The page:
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Synagogue launches new Jewish film fest in Brooklyn Heights

for The Brooklyn Paper
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Most people regard film as either a form of entertainment or a source of information. For Simcha Weinstein, curator of the new Brooklyn Heights Jewish International Film Festival, working in film was a life-transforming experience.

While working as a film location manager in his native England, Weinstein decided he wanted to become a rabbi and moved to Israel to pursue his studies. But after marrying an American woman, he came to live in the United States where, as a rabbinical student with Crown Heights Chabad Lubavitch and as head of outreach at Congregation B’nai Avraham in Brooklyn Heights, he married his two passions.

"I grew up with a love of film," Weinstein said. "I found that film was a transcendent medium. It was really film that got me thinking about esoteric questions in life."

Weinstein said he initiated the series because "congregants were asking for a movie night."

"I thought, ’Let’s make it big,’" Weinstein told GO Brooklyn. "Let’s bring in speakers. Let’s talk about the issues."

Although there already is a Brooklyn Jewish Film Festival, in Park Slope, Weinstein believes there is room in the borough for two film series.

"I don’t see [the series] as competitive," he said. "I see it as a niche thing, I hope this series will fuel [the Brooklyn Jewish Film Festival] program."

Weinstein also points out that the speaker after the Feb. 1 screening of "The Mad Adventures of Rabbi Jacob," will be Paul Rothman, founder of the Park Slope series.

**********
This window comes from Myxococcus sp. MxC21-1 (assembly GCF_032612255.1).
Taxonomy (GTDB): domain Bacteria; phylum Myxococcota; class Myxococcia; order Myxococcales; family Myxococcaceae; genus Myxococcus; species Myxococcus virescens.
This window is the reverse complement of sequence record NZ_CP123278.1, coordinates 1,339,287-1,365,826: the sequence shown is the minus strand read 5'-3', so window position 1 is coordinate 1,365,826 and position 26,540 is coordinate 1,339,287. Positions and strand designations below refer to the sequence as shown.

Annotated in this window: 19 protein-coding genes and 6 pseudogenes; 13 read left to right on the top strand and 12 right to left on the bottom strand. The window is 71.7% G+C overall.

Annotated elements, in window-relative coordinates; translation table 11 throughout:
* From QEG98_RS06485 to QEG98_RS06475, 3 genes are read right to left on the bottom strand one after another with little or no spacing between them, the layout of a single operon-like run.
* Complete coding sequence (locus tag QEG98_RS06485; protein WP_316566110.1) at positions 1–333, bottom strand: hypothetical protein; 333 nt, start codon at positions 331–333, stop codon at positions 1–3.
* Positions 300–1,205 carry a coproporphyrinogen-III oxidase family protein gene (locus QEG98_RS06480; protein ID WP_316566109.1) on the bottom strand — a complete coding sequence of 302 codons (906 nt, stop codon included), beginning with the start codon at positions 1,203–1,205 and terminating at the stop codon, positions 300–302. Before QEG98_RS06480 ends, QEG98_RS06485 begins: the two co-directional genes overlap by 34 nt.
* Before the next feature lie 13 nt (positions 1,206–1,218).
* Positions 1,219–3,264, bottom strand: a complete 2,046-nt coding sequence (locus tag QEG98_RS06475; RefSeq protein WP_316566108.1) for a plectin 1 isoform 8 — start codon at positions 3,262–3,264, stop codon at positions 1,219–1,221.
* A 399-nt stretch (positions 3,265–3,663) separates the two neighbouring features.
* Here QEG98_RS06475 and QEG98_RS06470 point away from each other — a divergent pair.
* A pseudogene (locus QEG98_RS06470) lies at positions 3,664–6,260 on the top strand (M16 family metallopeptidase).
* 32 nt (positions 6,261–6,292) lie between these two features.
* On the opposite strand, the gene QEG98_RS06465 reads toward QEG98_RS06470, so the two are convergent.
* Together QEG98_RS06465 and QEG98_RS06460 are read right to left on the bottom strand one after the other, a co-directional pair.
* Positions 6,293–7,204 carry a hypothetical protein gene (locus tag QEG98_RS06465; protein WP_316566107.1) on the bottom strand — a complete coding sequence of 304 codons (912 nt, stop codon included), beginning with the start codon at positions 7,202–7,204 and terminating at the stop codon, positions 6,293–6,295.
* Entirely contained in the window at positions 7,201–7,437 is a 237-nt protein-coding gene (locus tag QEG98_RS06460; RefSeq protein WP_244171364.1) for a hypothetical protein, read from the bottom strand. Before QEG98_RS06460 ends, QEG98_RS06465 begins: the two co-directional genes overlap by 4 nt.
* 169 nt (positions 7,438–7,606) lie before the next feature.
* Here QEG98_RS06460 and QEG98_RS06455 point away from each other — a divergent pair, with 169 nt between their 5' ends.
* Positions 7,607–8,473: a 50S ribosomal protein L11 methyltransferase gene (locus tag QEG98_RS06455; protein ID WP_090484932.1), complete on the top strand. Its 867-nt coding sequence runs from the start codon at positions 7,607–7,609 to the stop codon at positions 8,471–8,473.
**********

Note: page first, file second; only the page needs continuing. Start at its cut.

Directed by Gerard Oury, "The Mad Adventures of Rabbi Jacob" is a French farce (shown with English subtitles) about a Chassidic rabbi who travels to France and gets mixed up in a comedy of errors and hidden identity.

"People are nervous about the Hasidic community because it lives and breathes by itself. This movie shows that they’re just like everyone else," said Weinstein. "And it’s so funny, people will cry."

The second film, "Time of Favor" (screening on Feb. 8) was directed by Joseph Cedar and has won six Israeli Oscars including one for Best Picture. (It will be shown with English subtitles.) "Time of Favor" is about an orthodox soldier torn between loyalty to his rabbi and to his commanding officer.

"The conflict between religion and the secular state is one that Jews, not just in Israel but all over the world, are facing," said Weinstein.

The post-screening discussion will be lead by a representative of the Israeli consulate.

The last film in the series, "Leon the Pig Farmer," (screening on Feb. 15) is directed by Gary Sinyor, a friend of Weinstein’s and now a successful Hollywood filmmaker whose "The Bachelor" featured Golden Globe winner Renee Zellweger.

In this zany British satire, Leon Geller is a "nice Jewish boy" who accidentally discovers that his biological father is a gentile pig farmer in Yorkshire. The post-screening discussion will be lead by Weinstein, former associate of the British Film Commission.

"I wanted to show that some of the questions that come up in Brooklyn also come up all over the world - identity, ritual versus tradition, racism, unity," said Weinstein. "It’s about Jews coming together and talking about their issues in a loving way."



The Brooklyn Heights International Jewish Film Festival screenings are Feb. 1, Feb. 8 and Feb. 15 from 8 to 10:30 pm at Congregation B’nai Avraham, 117 Remsen St. between Clinton and Henry streets. Films will be shown by VHS on a large screen. The screenings are free and open to the public. For more information, call (718) 802-1827.

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